The goal for an outcomes-based course, though, is constructive alignment. An aligned course has learning outcomes, assessment methods, and teaching strategies that are consistent and balanced (Biggs, 1996).

A simple example is learning to drive a car: if you want to teach someone to drive, their ‘final assessment’ is typically a driving test, rather than a written exam. But to ensure that students learn how to drive a car properly, they learn the rules of the road and get lots of practice driving on their own before taking the test.

Mind map of constructive alignment.

To determine whether your course is 'aligned':

  1. Review your learning outcomes, on their own. If students demonstrated or achieved this list of outcomes, would you consider your course a success? Do they capture the knowledge, skills, or attitudes that is essential for your course?
  2. Next, review your methods of assessment, in light of your learning outcomes. Are you asking students to demonstrate your learning outcomes in their assessments? One quick way to check is whether your assignments match your learning outcome’s active verb.
  3. Finally, turn your attention to the teaching and learning activities you use. This includes your readings and homework exercises, feedback you give students, as well as how you spend your class time. Are you giving your students enough opportunity to practice and learn your outcomes? In cases of Level 3 or 4 skills or values, are students given the chance to work up to these higher-order skills?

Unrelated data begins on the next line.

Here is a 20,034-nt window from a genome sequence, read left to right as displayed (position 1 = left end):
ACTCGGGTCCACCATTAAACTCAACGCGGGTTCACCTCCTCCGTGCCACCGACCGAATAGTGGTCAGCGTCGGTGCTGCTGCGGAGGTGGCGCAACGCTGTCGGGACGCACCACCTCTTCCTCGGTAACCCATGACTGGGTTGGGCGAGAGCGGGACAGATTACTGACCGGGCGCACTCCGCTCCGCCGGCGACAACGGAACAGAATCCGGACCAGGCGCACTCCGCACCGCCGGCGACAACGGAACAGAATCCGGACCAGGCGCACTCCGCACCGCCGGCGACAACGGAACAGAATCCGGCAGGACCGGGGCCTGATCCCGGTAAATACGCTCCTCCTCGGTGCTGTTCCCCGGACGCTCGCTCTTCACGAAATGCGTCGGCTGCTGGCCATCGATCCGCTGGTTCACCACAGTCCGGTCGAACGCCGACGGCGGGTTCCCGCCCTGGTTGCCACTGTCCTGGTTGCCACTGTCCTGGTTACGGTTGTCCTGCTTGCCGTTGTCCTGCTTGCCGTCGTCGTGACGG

The benefit to a constructively-aligned course is deeper learning and more engaged students. All aspects of the course are consistent and students know what is expected of them and how to succeed.

Alignment also supports an Ursuline approach to education. Because we recognize that students actively create their own knowledge, we need to give them space and time to build that meaning – both on their own, and with others.

For more information on alignment:

By providing learning outcomes, we help our diverse, complex students understand where our class is going, regardless of where they start out. Learning outcomes obviously do not cover all of the rich, deep learning that each individual student may experience in your courses, but it gives them a general road map to their educational experience. By defining learning outcomes, you help your students see the ‘big picture’: they see know what is expected of them, where to focus their attention, and how their courses fit together. In other words, using an outcomes-based approach encourages students to engage and learn more deeply.


  • Biggs, J. (1996). Enhancing teaching through constructive alignment. Higher Education, 32(3), 347-364
  • Biggs, J. & Tang, C. (2011). Teaching for quality learning at university. (4th ed). New York: McGraw-Hill.
  • Potter, M. & Kustra, E. (2012). Primer on learning outcomes and the SOLO taxonomy. Centre for Teaching and Learning, University of Windsor. Retrieved from: